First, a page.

Date: Mon, 16 Apr 2012 09:16:13 -0700
From: Jim Brown <email@example.com>
Subject: Re: [TowerTalk] Balun Recommendation
On 4/16/2012 4:11 AM, Jim Thomson wrote:
> 22 x type 43 beads, of the 1.125 inch long x 1 inch diam x .515 inch ID
> variety, slid over RG-213 or RG-393 coax will also work.
Jim, you are looking at the elephant through a pin hole. You build and
run big power amps, and your measure of the effectiveness of a choke is
that there it doesn't blow up. A string of beads on coax that are not
lossy at the operating frequency CANNOT overheat -- there's not enough
resistive component to their impedance to dissipate power -- but they
are also essentially useless for all of the reasons outlined in my RFI
#### Look at Steve Hunts bar charts. His bead baluns depict a MAINLY
across the spectrum. That’s the thin black line below.
Steve only did 2 x bead baluns, one with 6 beads, and the other with 10
beads..and both bead
baluns used type 31 material. Id like to see a bar graph, but this time using
say 22 x type 43 beads,
slid over 213 U. Although its over 2k,and mainly resistive, its not a sky
The primary function of a common mode choke in an antenna that is used
for receiving is to MINIMIZE RECEIVE NOISE, and to do that effectively,
the choke must have a high resistive common mode impedance at the
frequency(ies) of interest. Ferrite chokes operate as parallel resonant
circuits. A single turn through cores made of #31 and #43 ferrite
materials is resonant around 150 MHz, so it is USELESS on the HF bands.
To be useful on the HF bands, we must wind multiple turns through the
material to increase both the inductance and the stray capacitance so
that the resonance moves down to the frequencies where we want to use
them. Until you understand that fundamental concept, you are going to
continue to make incorrect assessments of the value of various
solutions. I refer you to my RFI tutorial, which addresses the
technical issues in detail, including an analysis of dissipation at high
power levels that doesn't "hide behind the math."
73, Jim Brown K9YC
### I did read your tutorial, several time in fact..and also steves material.
I’m not prepared to use
RG-174, or RG-58 or Rg-303, RG-8X on any of my baluns. Nor am I prepared to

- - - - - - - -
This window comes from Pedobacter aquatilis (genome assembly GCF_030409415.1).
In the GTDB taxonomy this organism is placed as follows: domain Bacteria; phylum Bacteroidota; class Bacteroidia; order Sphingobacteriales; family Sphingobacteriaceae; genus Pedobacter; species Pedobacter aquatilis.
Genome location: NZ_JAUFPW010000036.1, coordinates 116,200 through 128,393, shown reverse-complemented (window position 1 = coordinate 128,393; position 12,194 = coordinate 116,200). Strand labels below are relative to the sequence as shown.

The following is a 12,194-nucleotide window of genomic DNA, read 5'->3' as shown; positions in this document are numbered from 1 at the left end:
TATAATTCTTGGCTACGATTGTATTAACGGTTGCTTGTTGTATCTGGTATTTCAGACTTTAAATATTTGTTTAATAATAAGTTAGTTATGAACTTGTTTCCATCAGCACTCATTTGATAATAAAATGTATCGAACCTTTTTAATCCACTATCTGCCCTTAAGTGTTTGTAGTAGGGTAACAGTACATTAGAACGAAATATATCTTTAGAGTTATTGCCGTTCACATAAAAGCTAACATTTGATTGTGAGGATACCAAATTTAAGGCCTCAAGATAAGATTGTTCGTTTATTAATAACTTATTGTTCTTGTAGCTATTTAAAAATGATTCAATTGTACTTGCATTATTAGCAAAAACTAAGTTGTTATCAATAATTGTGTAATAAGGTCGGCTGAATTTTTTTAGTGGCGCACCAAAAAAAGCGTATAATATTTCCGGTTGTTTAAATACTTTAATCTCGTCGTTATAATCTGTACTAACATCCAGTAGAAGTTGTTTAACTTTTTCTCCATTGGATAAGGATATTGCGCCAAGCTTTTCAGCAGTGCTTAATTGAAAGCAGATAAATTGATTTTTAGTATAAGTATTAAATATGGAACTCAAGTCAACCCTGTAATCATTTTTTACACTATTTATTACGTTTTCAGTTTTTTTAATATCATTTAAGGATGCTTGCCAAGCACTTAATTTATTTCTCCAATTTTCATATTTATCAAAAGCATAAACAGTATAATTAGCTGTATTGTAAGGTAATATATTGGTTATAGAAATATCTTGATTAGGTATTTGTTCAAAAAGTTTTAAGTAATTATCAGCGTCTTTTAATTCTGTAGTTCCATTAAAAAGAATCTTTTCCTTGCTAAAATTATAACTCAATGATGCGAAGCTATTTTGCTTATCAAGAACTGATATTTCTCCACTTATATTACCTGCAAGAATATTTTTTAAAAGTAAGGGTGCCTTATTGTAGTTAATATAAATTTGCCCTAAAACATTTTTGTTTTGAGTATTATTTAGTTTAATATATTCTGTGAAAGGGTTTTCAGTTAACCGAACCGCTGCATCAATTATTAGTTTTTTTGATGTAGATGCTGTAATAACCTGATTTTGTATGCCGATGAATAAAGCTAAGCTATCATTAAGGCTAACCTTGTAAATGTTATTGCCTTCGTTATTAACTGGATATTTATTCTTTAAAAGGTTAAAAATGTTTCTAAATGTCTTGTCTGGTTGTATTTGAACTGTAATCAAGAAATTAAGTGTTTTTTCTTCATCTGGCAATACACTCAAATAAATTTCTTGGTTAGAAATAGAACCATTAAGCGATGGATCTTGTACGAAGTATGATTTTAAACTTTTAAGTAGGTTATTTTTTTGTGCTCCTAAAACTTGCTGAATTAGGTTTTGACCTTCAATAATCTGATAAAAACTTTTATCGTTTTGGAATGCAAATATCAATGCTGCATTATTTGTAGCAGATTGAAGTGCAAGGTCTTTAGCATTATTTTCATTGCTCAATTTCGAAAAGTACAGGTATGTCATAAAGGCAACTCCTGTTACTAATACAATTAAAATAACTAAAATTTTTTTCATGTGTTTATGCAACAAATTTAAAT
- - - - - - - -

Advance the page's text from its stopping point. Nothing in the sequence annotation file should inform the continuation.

use bifilar wound
schemes with magnet wire etc. On some of your designs, using coax on cores,
they will work, but are impractical to use on a yagi. On some of them, the
loops are hanging and flopping
about in mid air . how are you supposed to keep the loops of coax in one place.
And how are you supposed
to keep the entire mess away from the Aluminum boom, and DE on a yagi.
## I use a remote switch box at top of tower, so only one feed line up the
tower. Each yagi gets its own type
43 string of beads over 393 coax. At the INPUT of the remote switch box goes
a line isolator. Just a balun with
coax connectors on each side. That line isolator consists of 4 turns of 393
coax wound onto 4 x FT-240 size
cores. The 4 x cores are type 31 material. The idea here is, the type 43
bead baluns are way out onto the booms.
They have to be 100% reliable, as I can’t get to them without taking the yagi
down. The type 43 bead baluns will
handle the power, and the single 4 x core type 31 line isolator balun at the
input of the remote coax switch box, will kill
any residual rf spill over. Between the 2 of them, the Z should be plenty
high enough. The individual runs of coax from
remote switch box to each yagi are not too long. I put a 2nd line isolator
in the basement.
## each line isolator has its 4 x stacked type 31 cores + coax windings
mounted dead center in a plastic nema box.
That minimizes any stray C from coax windings to the mast its mounted to. If
the same nema box is mounted to a boom,
same deal. That’s the best compromise I could come up with.
## aside from RX noise, the ultimate test is to use a clamp on RF ammeter on
the coax, and take measurements
in several locations on the coax. That RX noise you speak of can be broken
down into 2 x parts. One is band noise,
the other is local noise,coming from a myriad of sources.
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